Two years ago, Yglesias indulged in an much more facile dismissal of gold. At ThinkProgress.org, the propaganda arm of the Vast Left Wing Conspiracy, he wrote The Trouble With Gold:
Interestingly, what won’t give you the security you crave is the adoption of a gold standard. If a federal law mandates that $1,000 be worth a certain amount of gold, there’s nothing stopping congress from changing the law later. If you want the alleged security of gold, there’s no substitute for gold. A gold standard is neither necessary nor sufficient.
Nor does gold ensure stable prices. What it ensures is that inflation trends are driven by the supply of gold. Find a new gold mine somewhere: inflation. Aliens come to steal gold: deflation. All you’re doing is randomizing the extent and timing of inflation.
"Aliens come to steal gold?" This clearly was not grappling with the data (or real world).
Now, as Slate's business and economics correspondent, Yglesias presents a somewhat more mature perspective, one in which he presents as groping to understand the grounding of the libertarian (although not the classical liberal conservative) narrative in support of the gold standard. Yglesias's future critiques will be far more interesting, and useful, once he moves beyond a superficial reading of the arguments of the gold standard's proponents. These are not, predominantly, rooted in inflationphobia, here imputed, groundlessly, to Cato's scholars.
The gold standard is not solely based in a "profound moral reading" to the exclusion of a pragmatic one. Moreover, the classical gold standard leans neither right nor left, not authoritarian nor libertarian. Left wing icons -- Karl Marx, for one, and George Bernard Shaw, for another -- were gold standard proponents. Keynes, for another (although soon thereafter abjuring the gold standard -- or at least its "evil twin" the gold-exchange standard) wrote, in 1922:
"If gold standards could be introduced throughout Europe, we all agree that this would promote, as nothing else can, the revival not only of trade and production, but of international credit and the movement of capital to where it is needed most. One of the greatest elements of uncertainty would be lifted…and one of the most subtle temptations to improvident national finance would be removed; for if a national currency had once been stabilized on gold basis, it would be harder (because so much more openly disgraceful) for a Finance Minister so to act as to destroy this gold basis."
The left potentially has a very constructive, potentially crucial, role in the coming debate about the restoration of the classical gold standard. The restoration must set a conversion parity at which the value of the dollar is defined. This is an important matter.
As indicated in The True Gold Standard by Lehrman Institute founder and chairman, Lewis E. Lehrman -- who will be presenting the Closing Address at the very Cato monetary conference skeptically, and unduly superficially, questioned by Yglesias -- this will be determined, initially, by a price discovery period. But Lehrman also has called for a step to ensure that labor and debtors cannot be prejudiced in the process.
The higher the parity, the more it privileges capital and creditors. The lower the parity, the more it privileges labor and debtors. Lehrman has been virtually alone in calling for a mechanism as added insurance that labor and debtors are not prejudiced in the process of setting the new price parity (as happened, for example, in 1925).
Yglesias -- if he begins to focus on the actual, rather than posited, propositions of the key classical liberal gold standard proponents, like Lehrman -- would add a most welcome contribution to the discourse. The major classical liberal proponents propose the gold standard -- with much empirical data to support the argument -- as a mechanism to restore a climate of equitable prosperity for labor and the middle class.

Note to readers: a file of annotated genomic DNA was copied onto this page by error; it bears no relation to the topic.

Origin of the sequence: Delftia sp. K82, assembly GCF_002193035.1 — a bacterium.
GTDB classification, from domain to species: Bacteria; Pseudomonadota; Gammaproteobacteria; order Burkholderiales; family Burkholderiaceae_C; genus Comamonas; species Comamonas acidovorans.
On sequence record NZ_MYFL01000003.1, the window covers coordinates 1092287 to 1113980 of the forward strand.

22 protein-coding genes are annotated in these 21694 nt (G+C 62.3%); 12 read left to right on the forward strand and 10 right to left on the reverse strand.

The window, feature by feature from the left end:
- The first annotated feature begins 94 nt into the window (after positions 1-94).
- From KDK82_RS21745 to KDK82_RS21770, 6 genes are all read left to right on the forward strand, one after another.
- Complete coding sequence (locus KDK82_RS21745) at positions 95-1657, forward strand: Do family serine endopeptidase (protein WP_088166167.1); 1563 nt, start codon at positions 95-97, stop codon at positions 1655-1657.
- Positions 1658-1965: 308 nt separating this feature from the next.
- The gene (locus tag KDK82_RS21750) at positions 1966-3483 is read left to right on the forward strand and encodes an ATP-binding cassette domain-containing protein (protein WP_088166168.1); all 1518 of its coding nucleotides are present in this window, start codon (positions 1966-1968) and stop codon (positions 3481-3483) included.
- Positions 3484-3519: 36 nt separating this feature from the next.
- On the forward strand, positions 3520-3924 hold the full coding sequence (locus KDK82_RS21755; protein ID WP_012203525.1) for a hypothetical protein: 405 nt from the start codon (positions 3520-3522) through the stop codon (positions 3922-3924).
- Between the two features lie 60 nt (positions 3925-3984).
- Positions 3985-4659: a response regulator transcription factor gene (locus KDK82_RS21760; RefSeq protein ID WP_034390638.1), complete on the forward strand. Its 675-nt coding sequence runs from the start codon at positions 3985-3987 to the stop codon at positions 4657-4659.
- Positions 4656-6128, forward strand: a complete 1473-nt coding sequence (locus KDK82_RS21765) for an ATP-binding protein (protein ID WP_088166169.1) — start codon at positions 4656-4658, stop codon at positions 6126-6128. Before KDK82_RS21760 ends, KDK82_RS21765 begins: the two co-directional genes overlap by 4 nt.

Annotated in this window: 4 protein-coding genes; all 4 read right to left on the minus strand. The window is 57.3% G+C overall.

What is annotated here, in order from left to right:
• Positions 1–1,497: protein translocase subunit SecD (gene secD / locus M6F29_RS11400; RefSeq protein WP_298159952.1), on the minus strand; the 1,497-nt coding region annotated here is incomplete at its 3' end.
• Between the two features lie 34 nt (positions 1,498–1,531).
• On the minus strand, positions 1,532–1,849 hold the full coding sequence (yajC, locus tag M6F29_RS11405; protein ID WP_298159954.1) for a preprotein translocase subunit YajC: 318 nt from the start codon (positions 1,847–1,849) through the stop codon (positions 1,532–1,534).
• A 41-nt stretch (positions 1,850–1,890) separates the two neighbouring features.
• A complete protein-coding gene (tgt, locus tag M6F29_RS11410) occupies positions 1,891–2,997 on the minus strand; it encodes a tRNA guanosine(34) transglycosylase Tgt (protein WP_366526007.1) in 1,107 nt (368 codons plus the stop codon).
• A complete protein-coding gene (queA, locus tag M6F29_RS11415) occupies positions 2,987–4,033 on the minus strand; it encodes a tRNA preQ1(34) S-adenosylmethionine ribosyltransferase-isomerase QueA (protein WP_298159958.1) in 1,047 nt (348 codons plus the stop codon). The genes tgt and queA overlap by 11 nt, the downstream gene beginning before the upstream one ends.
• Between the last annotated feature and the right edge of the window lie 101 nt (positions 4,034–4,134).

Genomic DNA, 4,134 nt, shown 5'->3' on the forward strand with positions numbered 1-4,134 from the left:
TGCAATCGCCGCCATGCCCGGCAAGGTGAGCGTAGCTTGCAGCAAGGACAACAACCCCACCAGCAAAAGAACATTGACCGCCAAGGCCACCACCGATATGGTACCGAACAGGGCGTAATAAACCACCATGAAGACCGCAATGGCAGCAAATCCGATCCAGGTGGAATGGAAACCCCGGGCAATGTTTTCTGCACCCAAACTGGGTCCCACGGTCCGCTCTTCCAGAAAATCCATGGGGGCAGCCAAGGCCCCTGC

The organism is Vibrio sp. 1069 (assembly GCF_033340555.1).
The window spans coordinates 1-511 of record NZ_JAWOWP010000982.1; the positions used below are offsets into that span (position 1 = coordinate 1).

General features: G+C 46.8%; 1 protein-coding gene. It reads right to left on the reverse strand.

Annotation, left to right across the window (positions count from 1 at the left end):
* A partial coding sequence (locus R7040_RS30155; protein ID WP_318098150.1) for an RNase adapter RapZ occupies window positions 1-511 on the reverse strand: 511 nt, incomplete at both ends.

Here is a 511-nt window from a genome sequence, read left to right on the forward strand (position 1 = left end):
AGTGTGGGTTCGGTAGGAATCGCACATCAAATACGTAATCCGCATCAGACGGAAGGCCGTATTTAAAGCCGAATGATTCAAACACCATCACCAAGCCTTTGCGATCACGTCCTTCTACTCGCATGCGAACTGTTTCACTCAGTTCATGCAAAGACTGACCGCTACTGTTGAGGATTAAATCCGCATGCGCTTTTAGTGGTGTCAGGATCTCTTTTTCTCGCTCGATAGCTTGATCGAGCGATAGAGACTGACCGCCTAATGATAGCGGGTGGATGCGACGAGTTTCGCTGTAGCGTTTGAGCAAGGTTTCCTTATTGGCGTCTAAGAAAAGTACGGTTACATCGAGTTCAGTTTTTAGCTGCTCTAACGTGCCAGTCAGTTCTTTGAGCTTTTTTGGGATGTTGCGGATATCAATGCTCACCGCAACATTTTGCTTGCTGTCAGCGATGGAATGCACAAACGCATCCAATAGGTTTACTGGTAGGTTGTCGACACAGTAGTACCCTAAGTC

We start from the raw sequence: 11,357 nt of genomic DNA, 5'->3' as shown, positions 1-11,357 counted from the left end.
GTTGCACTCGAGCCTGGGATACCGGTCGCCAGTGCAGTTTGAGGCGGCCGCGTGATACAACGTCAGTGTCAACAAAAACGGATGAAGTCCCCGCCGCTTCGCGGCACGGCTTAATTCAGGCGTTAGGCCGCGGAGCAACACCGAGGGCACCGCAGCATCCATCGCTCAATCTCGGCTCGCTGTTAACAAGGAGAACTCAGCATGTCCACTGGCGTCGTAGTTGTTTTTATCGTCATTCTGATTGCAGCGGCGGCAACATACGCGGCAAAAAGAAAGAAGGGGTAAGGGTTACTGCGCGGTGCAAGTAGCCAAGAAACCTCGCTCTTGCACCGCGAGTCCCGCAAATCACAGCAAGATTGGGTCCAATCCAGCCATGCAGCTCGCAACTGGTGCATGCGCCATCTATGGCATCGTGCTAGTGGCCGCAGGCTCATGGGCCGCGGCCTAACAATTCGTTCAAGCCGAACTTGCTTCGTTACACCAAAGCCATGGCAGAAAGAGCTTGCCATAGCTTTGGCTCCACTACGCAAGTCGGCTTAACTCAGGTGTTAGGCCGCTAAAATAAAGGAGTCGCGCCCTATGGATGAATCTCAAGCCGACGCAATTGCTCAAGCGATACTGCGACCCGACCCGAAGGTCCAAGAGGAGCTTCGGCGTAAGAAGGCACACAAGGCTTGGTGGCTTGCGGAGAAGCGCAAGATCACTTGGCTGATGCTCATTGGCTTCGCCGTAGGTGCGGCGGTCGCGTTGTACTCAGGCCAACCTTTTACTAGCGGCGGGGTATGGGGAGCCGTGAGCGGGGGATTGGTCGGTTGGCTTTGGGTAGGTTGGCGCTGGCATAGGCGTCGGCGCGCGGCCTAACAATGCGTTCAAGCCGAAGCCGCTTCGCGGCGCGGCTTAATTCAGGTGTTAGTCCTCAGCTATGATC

This very much includes reducing the income inequality that began to become pandemic when President Nixon, on August 15, 1971, repudiated the last vestiges of the gold standard. The perspective of the left on the real presenting issues of restoration would be welcome.
The perspective of honest liberals, in fact, would be invaluable.
Two erudite scholars, James Narron and David Skeie, publishing at the Federal Reserve Bank of New York's Liberty Street Economics are treating their history-minded readers to "new series chronicles mostly forgotten financial crises over the 300 years—from 1620 to 1920—just prior to the Great Depression."
Flugschrift aus der Kipper- und Wipperzeit gegen die Geldverschlechterung durch diePrägung minderwertiger Münzen: An die Gotts- und Gwissenlose Geltwucherer, 1622, Holzschnitt (ÖNB)
As they observe, "As momentous as financial crises have been in the past century, we sometimes forget that major financial crises have occurred for centuries—and often." Their June 24, 2103 publication takes us back to the early 17th century:
The Kipper und Wipperzeit is the common name for the economic crisis caused by the rapid debasement of subsidiary, or small-denomination, coin by Holy Roman Empire states in their efforts to finance the Thirty Years’ War (1618–48). In a 1991 article, Charles Kindleberger—author of the earlier work Manias, Panics and Crashes and originally a Fed economist—offered a fascinating account of the causes and consequences of the 1619–23 crisis. Kipper refers to coin clipping and Wipperzeit refers to a see-saw (an allusion to the counterbalance scales used to weigh species coin). Despite the clever name, two forms of debasement actually fueled the crisis.
"The views expressed in this post are those of the authors and do not necessarily reflect the position of the Federal Reserve Bank of New York or the Federal Reserve System. Any errors or omissions are the responsibility of the authors."
It is from the laboratory of history, as Lehrman Institute founder and chairman Lewis E. Lehrman observes, from which we can derive the lessons to guide our steps today. And one invariable lesson of history is that the debasement of money inevitably fuels crisis.
Whether resolved by crying up or crying down,degrading the unit of account inevitably ends in tears.